No sooner had I posted earlier this week about the iPad and Carlota Perez’ model of long-term patterns of technology innovation and investment than I opened Strategy + Business to discover that the venture capitalist and technology analyst Mark Stahlman was also using her model to predict that good times are, well, just around the corner. Very good times, to judge from his Bowie-esque title: ‘A New Golden Age’.
There are some good things about his piece in s+b. It’s a very clear description of Perez’ thinking, and the diagram of the Perez’ S-curve is far better designed than the one I used in my post – clean and clear.
And there are some not so good things, especially when he gets to the futures part of his article.
Eric Hobsbawm is Britain’s most distinguished living radical historian, and part of his life’s work has been a global history in four volumes, from 1789 to 1991. The last of these, The Age of Extremes, was published in 1994, in the aftermath of the end of the Cold War.
The latest edition of New Left Review, which marks the journal’s 50th anniversary, opens a long and reflective interview (subscription required) with Hobsbawm by asking what’s changed since 1991. Some of these points are obvious, some less so. Together, they add up to a picture of significant fragmentation, both at a global level and within states. (more…)
(‘Pretty Boy Floyd‘, by Woody Guthrie)
It’s hard to watch the whole bank bonus row unfold without thinking that it seems to be taking place in a social and economic void. To pump some air in, I thought I’d try the ‘Five Whys‘ approach to unpack it a bit.
Why can banks afford to pay huge bonuses? Because they make huge profits.
Why do banks make huge profits? Because the legal, regulatory, economic and political environment has increasingly been stacked in their favour over the last thirty years.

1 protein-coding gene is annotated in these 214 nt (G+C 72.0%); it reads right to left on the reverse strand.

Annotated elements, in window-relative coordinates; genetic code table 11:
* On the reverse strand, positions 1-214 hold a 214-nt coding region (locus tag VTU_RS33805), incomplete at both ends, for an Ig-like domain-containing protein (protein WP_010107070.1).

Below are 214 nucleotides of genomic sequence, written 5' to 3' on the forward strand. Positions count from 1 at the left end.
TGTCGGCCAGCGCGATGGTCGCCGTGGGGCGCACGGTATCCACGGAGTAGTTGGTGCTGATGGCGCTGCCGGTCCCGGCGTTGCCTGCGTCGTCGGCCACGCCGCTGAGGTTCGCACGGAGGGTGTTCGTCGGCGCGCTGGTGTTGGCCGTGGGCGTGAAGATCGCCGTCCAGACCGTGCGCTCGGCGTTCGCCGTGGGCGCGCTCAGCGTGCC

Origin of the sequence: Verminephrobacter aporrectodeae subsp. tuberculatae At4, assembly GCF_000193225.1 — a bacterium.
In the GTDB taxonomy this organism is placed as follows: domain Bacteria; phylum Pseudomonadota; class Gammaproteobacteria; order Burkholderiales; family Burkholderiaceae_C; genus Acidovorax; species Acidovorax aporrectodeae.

Why has the external environment been stacked in their favour? Well, I had a go at answering that question here, recently, but it’s worth spending some time on the first couple of questions. The answer, at least on one account, is that banks have systematically offloaded risk onto the state. Which, given that they’ve now been bailed out to the tune of billions without having to pay back their previous (or future) profits seems like a fantastically successful business operation; nice work if you can get it.
Don’t offer us legal protection
They use the law to commit crime
I dread to think what the future will bring
When we’re living in gangster time
(“Gangsters‘, by the Specials)
There was a throwaway line by John Kay in his remarks at the TUC’s ‘Beyond Crisis‘ event a couple of weeks ago that didn’t get the attention it deserved: ‘that the financial services industry is by far the most influential political force in modern countries‘. It’s not the sort of language you expect from someone like Kay, despite his fine work on the limits of markets. But further evidence that he might be right followed almost immediately, in the shape of both the pusillanimous Walker Report and the breathtaking Supreme Court decision on banks’ overdraft charges. (To quote an old Goons sketch: Open your wallet and say after me, ‘Help yourself’.) Fortunately John Kay had spelt out his argument in his recent Wincott lecture. Two quotes from the lecture summarise it: first, “prosperity and growth require that entrepreneurial energy should be focussed on the creation of wealth, rather than the appropriation of the wealth of other people,” and second, that, “political freedom is jeopardised by excessive concentrations of economic power”.